Be sure to heat it just enough to melt everything so you don’t kill the healthy bacteria in the kvass and the enzymes in the raw honey.  If you accidentally do, it will still be nourishing–at the very least, you’re still getting all the goodness of gelatin–but not probiotic.  If desired, you could try substituting a bag of chocolate chips (preferably soy- and GMO-free) for the cocoa powder and honey and whisking until they’re all melted.

Red Velvet (Beet Kvass) Chocolate Gelatin

1 can or 1 3/4 cups coconut milk
5 tablespoons gelatin (preferably grassfed)
1 teaspoon vanilla extract
1/2 to 3/4 cup raw honey (feel free to use less if you actually enjoy the taste of beet kvass)
1/2 cup cocoa powder
1 3/4 cups beet kvass (or fill up the empty coconut milk can)

Combine all ingredients except beet kvass in a medium saucepan and whisk over low heat just until blended and gelatin is dissolved.  Remove from heat and whisk in the beet kvass.  Pour into an 8 x 8 or 11 x 7 pan and refrigerate about 1 hour or until set.  Cut into squares and enjoy!

beet kvass gelatin

I could’ve done a better job of mixing in my cocoa powder–little bubbles are noticeable at the top but didn’t affect the texture at all–but between helping my oldest with his homeschooling software and wrangling the toddler, this was as good as it gets for the moment.

“Brandy seems to be your downfall,” I observed. “I’m sorry I haven’t anything to give you for your head; I don’t have any medicines with me at the moment.” 

“Oh, not worry,” he assured me. “I having healthy balls.”

 “How nice for you,” I said, trying to decide whether he was gearing up for another attempt on my feet, or merely still too drunk to distinguish basic anatomy. Or perhaps there was some connection in Chinese philosophy, between the well-being of head and testicles? Just in case, I looked round for something that might be used as a weapon, in case he showed a disposition to begin burrowing under the bedclothes.

Instead, he reached into the depths of one baggy blue-silk sleeve and with the air of a conjuror, drew out a small white silk bag. He upended this, and two balls dropped out into his palm. They were larger than marbles and smaller than baseballs; about the size, in fact, of the average testicle. A good deal harder, though, being apparently made of some kind of polished stone, greenish in color.

“Healthy balls,” Mr. Willoughby explained, rolling them together in his palm. They made a pleasant clicking noise. “Streaked jade, from Canton,” he said. “Best kind of healthy balls.”

“Really?” I said, fascinated. “And they’re medicinal—good for you, that’s what you’re saying?”

He nodded vigorously, then stopped abruptly with a faint moan. After a pause, he spread out his hand, and rolled the balls to and fro, keeping them in movement with a dextrous circling of his fingers.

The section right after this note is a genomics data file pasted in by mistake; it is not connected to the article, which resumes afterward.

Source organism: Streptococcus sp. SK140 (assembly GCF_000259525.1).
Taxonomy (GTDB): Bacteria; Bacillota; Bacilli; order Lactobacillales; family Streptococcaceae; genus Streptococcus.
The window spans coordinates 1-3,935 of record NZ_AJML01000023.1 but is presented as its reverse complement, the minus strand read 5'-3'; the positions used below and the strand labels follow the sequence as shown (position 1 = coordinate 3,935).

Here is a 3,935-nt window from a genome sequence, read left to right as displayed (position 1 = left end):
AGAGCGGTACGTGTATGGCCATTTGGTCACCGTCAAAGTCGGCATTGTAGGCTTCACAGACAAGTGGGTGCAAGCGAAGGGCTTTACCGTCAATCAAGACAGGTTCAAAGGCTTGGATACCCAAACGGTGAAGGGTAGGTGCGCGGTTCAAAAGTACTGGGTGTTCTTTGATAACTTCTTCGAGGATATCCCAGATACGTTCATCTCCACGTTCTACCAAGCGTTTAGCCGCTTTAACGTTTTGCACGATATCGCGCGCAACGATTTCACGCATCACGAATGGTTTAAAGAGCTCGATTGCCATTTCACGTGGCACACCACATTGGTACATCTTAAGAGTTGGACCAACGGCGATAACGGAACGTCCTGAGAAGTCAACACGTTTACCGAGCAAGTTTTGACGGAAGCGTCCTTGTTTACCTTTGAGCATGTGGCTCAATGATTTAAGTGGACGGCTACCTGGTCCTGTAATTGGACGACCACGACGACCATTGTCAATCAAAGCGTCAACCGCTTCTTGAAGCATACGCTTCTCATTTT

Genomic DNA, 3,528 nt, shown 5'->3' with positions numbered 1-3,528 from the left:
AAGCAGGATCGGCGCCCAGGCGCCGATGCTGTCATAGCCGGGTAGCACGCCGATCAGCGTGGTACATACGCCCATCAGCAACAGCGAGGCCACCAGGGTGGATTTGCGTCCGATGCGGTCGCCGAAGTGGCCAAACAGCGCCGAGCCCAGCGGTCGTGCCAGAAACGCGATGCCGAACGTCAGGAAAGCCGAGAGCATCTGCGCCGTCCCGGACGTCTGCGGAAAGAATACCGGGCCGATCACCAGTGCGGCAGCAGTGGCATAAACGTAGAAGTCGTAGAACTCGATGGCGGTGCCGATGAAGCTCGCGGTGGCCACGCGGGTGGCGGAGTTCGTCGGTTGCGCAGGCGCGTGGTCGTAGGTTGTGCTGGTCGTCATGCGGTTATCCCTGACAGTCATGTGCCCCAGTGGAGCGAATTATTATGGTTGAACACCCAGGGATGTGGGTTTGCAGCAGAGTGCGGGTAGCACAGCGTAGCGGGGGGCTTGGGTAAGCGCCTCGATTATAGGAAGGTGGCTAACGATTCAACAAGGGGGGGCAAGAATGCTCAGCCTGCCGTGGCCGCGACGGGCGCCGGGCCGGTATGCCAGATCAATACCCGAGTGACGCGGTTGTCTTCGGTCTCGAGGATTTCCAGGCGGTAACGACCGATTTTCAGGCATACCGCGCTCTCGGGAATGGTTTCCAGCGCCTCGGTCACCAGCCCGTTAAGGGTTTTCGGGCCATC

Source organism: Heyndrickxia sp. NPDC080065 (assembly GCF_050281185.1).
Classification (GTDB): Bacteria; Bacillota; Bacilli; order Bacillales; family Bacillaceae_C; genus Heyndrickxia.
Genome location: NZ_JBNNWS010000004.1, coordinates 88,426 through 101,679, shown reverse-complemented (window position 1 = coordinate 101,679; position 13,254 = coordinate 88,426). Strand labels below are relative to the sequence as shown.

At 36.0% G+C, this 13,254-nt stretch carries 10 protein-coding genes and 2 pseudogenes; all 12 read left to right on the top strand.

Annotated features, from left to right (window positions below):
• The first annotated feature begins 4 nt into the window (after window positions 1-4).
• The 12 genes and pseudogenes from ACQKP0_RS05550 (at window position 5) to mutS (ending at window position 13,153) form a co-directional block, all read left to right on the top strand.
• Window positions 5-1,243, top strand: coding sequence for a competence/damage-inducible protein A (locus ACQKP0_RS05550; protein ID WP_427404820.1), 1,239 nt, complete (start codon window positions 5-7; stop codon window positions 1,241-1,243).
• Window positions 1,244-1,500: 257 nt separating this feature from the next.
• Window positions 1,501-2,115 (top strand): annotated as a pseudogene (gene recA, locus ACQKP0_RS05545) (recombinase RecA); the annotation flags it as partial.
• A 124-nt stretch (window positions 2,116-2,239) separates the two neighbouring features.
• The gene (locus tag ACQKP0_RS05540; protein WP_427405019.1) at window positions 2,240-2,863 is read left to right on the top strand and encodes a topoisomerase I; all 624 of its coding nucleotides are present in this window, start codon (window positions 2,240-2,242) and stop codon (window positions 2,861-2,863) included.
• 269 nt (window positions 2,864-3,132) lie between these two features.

“All body one part; hand all parts,” he said. He poked a finger toward his open palm, touching delicately here and there between the smooth green spheres. “Head there, stomach there, liver there,” he said. “Balls make all good.”

 “Well, I suppose they’re as portable as Alka-Seltzer,” I said. Possibly it was the reference to stomach that caused my own to emit a loud growl at this point.

Voyager, Diana Gabaldon


That passage was running through my head continually while making these, so it was only fitting to include it.  If you’ve never read Diana Gabaldon’s massive tomes, please run out and immediately do so.  I’ll wait.

**approximately one year later**

On Christmas Eve, we made molasses cookies for Santa.  It was a full batch and six days later, the remaining cookies were getting pretty stale and crumbly.  Always on the lookout for ways to add nutrition, and given my current desire to cream cheese all the things, this idea was born.  If necessary, you could bash your cookies about in a Ziploc bag with a rolling pin, but mine just crumbled between my fingers.

Like most things I make, this is pretty easily adaptable to your needs.  I used about a cup of stale cookie crumbs because that’s all I had left, but if you’ve been gifted with more cookies than you can reasonably eat this holiday and have more left, you could easily replace some or all of the coconut flour with additional cookie crumbs.  Likewise, you could sub almond flour or even regular flour, I suppose, although I wouldn’t be too keen on chowing on a bunch of raw wheat flour.  And of course, you could make these without any cookie crumbs at all; just use more flour.  Keep in mind, however, that the predominant flavor will then be whatever kind of flour you use.

You could also sub out any part of the cream cheese/sweet potato mixture for a very ripe banana or avocado.  I did consider adding an avocado, but the ones I have aren’t quite ripe enough to mash easily.  Feeding sweet potatoes to my family in a savory capacity has had mixed results, so this is a good way to do so.